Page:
By: Nathaniel J. Greene, Community and Culture Reporter

As a freshman at the College of Biblical Studies, I found myself in awe to be seated at a table full of community leaders and advocates working tirelessly to confront an issue tearing through the fabric of our society—gun violence. The Houston Ethnic Media roundtable discussion, featuring voices from various sectors, was not just an event on March 28; it was a profound awakening to the depths of a national crisis claiming the lives

Even though he spoke second to last, a Houston Police Officer’s words remained at the top of my thoughts. Officer Raul Collins pierced the silence of the room when he shared a personal tragedy that many in attendance couldn’t even imagine enduring.

“I was 11 when my father shot my mother five times with a .38 Special,” he shared, causing mouths to drop. “He shot himself one time in the chest; they both lived.”

The 26-year veteran officer, who towers at 6 foot 7 inches tall, explained he was an “angry kid” using basketball as his sanctuary but now his peace comes from helping others as he travels with gun locks to pass out to the community.

Being a college basketball player and a young man always on watch to protect my mother and baby sister, his story struck a chord inside my soul.

“That kind of violence, it does change you, but sometimes it helps you find your purpose. It won’t stop you, like it’s motivating our purpose,” Collins said.

Emilee Whitehurst, leading the charge at the Houston Area Women’s Center, knew all-too-well stories like Collins and his loved ones.

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“Just under one out of five homicides are family violence related,” she stated, highlighting the lethal intersection of domestic violence and firearms. “One of the most important questions that we ask is if there is a gun in the home. Have you been threatened with a gun? Because we know that if a gun is in the mix, the lethality rate for that individual could go up about five times,” Whitehurst said.

Dr. Bindi Naik-Mathuria, Chief of Pediatric Surgery, UTMB, shared the heart-wrenching story of a 3-year-old shot while simply watching TV. This account, coupled with her involvement in the mayor’s Commission Against Gun Violence, illustrated the the critical need for community and policy-based interventions.

The voices of Saami Baig and Jasir Rahman, representing the fears and frustrations of our generation, exploded across the room.

“It’s become normal to read these headlines about kids getting shot… but this is not normal,” said Baig, a high school student and co-executive director of March For Our Lives Houston.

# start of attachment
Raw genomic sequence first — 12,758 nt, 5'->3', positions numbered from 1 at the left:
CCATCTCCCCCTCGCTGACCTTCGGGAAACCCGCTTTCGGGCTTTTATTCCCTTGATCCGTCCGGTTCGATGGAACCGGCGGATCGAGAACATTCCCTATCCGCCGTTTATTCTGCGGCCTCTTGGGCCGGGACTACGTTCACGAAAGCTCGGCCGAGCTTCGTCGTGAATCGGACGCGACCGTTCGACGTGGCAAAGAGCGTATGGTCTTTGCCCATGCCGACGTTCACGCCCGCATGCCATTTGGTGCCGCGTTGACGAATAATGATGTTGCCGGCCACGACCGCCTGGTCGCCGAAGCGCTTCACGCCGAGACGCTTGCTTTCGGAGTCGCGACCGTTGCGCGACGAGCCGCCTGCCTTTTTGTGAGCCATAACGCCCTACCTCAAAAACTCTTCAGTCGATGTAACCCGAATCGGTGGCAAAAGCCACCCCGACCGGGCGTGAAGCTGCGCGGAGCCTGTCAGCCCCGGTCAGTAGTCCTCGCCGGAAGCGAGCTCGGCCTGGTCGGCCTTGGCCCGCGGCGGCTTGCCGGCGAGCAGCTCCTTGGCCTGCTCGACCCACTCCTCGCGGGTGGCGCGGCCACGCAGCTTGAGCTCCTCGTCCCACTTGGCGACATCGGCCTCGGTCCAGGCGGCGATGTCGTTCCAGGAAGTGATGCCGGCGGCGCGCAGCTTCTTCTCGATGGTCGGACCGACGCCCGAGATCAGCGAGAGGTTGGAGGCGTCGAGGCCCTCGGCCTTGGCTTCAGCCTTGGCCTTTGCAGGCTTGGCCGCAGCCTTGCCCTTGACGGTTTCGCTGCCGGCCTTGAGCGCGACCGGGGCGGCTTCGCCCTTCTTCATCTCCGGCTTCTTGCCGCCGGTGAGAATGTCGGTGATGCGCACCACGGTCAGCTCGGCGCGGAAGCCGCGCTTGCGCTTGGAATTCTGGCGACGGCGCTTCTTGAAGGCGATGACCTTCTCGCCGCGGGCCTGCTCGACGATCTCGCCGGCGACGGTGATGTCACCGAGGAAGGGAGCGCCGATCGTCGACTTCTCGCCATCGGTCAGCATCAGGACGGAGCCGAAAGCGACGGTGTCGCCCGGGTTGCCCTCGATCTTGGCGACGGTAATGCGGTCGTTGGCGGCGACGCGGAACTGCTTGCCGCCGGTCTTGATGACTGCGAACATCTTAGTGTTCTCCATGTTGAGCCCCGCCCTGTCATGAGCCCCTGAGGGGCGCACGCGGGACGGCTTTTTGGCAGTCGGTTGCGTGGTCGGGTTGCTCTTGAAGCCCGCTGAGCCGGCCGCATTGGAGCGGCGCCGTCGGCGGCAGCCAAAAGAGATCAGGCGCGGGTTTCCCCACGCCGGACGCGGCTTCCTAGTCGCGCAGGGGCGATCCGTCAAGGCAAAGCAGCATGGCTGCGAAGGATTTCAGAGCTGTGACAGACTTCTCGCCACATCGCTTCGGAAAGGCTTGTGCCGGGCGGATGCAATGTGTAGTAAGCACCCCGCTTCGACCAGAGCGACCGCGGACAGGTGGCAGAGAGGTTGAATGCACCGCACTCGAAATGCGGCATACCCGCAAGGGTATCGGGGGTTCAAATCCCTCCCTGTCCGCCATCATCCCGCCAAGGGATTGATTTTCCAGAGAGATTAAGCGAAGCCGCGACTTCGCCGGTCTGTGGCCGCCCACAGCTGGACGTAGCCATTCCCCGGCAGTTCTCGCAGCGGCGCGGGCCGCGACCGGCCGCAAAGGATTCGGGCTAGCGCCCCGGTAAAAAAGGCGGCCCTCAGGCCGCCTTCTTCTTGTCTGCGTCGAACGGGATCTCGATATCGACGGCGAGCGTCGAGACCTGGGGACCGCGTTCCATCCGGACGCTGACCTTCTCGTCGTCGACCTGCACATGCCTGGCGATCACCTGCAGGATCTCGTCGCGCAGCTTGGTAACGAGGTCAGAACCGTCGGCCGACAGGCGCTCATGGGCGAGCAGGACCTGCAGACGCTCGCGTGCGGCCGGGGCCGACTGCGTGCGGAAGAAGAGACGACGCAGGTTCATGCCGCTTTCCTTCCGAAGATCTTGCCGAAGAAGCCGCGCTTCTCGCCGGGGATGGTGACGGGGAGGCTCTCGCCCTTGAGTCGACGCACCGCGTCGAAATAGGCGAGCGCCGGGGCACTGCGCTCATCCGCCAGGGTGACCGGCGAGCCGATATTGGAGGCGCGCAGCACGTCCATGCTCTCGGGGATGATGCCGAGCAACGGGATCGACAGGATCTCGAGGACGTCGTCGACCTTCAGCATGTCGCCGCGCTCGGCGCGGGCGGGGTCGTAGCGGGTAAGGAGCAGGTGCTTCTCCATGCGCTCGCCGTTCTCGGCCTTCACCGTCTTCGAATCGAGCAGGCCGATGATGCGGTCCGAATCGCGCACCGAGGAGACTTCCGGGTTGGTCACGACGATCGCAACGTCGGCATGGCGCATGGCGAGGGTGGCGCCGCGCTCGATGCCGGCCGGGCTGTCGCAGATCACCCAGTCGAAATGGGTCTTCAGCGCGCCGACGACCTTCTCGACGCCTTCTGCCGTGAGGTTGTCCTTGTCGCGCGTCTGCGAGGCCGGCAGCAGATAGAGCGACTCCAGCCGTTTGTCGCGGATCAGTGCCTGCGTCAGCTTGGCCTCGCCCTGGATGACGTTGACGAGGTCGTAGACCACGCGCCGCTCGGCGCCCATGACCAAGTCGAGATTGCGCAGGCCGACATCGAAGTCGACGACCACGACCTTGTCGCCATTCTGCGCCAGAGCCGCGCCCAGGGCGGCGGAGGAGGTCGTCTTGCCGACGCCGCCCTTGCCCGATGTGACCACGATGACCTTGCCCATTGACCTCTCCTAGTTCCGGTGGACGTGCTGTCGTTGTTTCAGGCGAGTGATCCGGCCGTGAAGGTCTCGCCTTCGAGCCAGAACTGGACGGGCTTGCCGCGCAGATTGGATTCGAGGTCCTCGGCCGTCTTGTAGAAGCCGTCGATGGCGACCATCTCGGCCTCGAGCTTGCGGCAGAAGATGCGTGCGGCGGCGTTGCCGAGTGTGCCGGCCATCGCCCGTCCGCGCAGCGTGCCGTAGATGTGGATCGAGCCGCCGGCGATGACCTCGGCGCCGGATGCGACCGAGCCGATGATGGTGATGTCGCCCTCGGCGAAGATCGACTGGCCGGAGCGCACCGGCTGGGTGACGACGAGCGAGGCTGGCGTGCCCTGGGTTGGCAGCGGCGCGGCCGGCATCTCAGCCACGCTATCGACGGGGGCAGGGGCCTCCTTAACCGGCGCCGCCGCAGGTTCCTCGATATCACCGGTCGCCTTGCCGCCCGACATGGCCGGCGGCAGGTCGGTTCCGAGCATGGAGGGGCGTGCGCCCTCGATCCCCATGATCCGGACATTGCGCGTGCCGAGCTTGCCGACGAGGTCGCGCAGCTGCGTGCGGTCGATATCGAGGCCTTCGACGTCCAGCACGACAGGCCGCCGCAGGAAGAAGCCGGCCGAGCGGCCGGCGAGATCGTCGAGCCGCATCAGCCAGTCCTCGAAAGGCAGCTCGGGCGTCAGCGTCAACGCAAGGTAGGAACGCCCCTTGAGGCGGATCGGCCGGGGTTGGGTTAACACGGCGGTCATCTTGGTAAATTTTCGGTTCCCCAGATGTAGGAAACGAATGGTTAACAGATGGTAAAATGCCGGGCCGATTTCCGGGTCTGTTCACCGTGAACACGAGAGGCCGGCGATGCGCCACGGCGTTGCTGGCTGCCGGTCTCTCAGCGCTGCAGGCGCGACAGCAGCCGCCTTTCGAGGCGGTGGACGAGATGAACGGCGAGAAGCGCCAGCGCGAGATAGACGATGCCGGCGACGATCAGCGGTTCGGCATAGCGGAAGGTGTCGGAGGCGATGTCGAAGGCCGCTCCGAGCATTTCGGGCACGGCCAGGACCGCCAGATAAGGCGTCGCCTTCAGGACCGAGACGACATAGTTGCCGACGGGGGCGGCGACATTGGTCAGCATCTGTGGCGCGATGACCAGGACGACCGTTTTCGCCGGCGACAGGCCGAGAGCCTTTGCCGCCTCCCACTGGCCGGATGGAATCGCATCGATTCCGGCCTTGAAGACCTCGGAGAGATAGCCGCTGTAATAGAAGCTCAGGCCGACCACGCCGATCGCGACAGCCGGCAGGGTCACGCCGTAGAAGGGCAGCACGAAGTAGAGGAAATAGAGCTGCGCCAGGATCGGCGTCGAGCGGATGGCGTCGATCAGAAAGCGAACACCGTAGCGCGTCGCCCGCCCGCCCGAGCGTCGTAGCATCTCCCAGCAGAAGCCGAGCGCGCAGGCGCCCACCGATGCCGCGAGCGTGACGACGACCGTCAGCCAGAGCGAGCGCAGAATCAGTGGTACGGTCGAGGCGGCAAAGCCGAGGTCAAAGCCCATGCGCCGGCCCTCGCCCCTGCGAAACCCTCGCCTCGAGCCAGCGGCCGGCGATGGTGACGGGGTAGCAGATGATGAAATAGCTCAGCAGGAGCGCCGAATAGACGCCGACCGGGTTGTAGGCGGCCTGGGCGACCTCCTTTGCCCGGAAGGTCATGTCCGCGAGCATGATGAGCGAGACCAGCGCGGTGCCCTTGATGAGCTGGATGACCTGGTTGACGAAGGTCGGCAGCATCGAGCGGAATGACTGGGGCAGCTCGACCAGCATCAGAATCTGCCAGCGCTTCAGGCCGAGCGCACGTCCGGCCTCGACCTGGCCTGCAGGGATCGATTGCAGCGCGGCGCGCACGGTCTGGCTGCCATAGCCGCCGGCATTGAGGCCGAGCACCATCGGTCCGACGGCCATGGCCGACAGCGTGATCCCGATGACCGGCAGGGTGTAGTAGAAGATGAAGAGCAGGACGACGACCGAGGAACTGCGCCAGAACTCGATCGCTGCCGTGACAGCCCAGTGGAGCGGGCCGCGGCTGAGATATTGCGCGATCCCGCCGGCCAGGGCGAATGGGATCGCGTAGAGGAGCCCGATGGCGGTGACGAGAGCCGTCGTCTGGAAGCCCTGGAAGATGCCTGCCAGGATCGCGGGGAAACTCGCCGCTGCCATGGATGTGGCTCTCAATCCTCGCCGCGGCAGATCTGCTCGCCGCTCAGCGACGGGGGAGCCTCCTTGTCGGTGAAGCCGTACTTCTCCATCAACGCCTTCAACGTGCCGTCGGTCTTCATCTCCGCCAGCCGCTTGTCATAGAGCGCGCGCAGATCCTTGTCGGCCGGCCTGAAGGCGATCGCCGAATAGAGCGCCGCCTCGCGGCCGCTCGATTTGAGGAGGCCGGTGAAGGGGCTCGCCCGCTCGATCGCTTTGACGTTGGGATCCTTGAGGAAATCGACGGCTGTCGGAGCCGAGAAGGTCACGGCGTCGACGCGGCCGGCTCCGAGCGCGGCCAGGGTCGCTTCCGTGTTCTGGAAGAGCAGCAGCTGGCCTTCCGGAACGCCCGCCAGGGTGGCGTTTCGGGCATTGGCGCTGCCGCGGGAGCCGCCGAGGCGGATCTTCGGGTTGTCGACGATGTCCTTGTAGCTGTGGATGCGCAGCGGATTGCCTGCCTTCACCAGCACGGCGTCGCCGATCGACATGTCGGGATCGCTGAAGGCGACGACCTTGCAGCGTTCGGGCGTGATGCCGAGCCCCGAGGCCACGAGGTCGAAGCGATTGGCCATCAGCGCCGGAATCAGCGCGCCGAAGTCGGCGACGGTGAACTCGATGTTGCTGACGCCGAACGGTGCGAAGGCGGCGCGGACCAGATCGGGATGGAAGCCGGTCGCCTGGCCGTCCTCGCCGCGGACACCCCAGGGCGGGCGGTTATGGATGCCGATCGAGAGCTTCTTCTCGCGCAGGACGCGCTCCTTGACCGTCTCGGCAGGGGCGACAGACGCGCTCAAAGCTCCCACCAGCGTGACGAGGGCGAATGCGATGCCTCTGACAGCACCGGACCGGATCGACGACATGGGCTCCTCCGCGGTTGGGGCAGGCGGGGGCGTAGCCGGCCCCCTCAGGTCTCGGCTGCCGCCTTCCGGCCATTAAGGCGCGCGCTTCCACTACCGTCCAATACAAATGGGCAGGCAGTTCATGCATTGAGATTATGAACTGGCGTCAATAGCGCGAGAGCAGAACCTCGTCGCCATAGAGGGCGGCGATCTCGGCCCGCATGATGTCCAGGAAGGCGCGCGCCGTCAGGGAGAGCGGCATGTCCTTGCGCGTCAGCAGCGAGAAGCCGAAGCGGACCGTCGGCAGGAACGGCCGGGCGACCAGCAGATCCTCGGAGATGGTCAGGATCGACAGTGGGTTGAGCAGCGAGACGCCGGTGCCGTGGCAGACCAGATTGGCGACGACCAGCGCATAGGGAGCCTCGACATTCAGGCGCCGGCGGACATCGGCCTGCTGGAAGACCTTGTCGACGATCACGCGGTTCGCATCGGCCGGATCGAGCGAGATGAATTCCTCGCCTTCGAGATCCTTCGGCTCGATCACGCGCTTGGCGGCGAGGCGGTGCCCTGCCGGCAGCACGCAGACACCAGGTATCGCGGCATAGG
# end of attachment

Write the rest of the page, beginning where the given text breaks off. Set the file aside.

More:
He shared what possibly many young people fear today, especially with the seemingly never-ending and unpredictable school and mass shootings.

“I thought to myself am I next or you know are we collectively next? Am I going to make it home today or am I just gonna end up being another name on the long list of people who’ve been lost to mass shootings in this country?” he asked. “Enough is enough… this needs to stop. It’s not radical; it’s a fight for our lives.”

Rahman, a Rice University student and local coordinator for Brady United, criticized legislative inaction, particularly the lack of universal background checks.

According to statistics:

  • Every day, 327 people are shot in the United States.
  • Every day, 23 children and teens (1-17) are shot in the United States.
  • Every year, 117,345 people are shot.
  • Every year, 7,957 children and teens are shot in the United States.

“What’s radical is when one in five people knows somebody who has died or has been shot by a gun, and yet we still don’t have universal background checks,” he said. “What’s radical is that gun violence has become the single biggest public health threat to youth and young people.”

Closing the discussion, Terry Bryan spoke of the measures taken by our college to ensure safety, reminding me of the tangible steps that institutions can and must take to protect their communities. As the co-director of Crisis Management for CBS, his commitment to creating a safe educational environment offered a glimmer of hope in the face of overwhelming challenges.

Sitting in that audience, with nearly 40 other media professionals from all walks of life, I was struck by the interconnectedness of our stories and the shared responsibility we hold in addressing this crisis.

This roundtable was more than just an event; it was a clear call to action for all of us, especially to those of my generation, to stand up, speak out, and work together to end gun violence.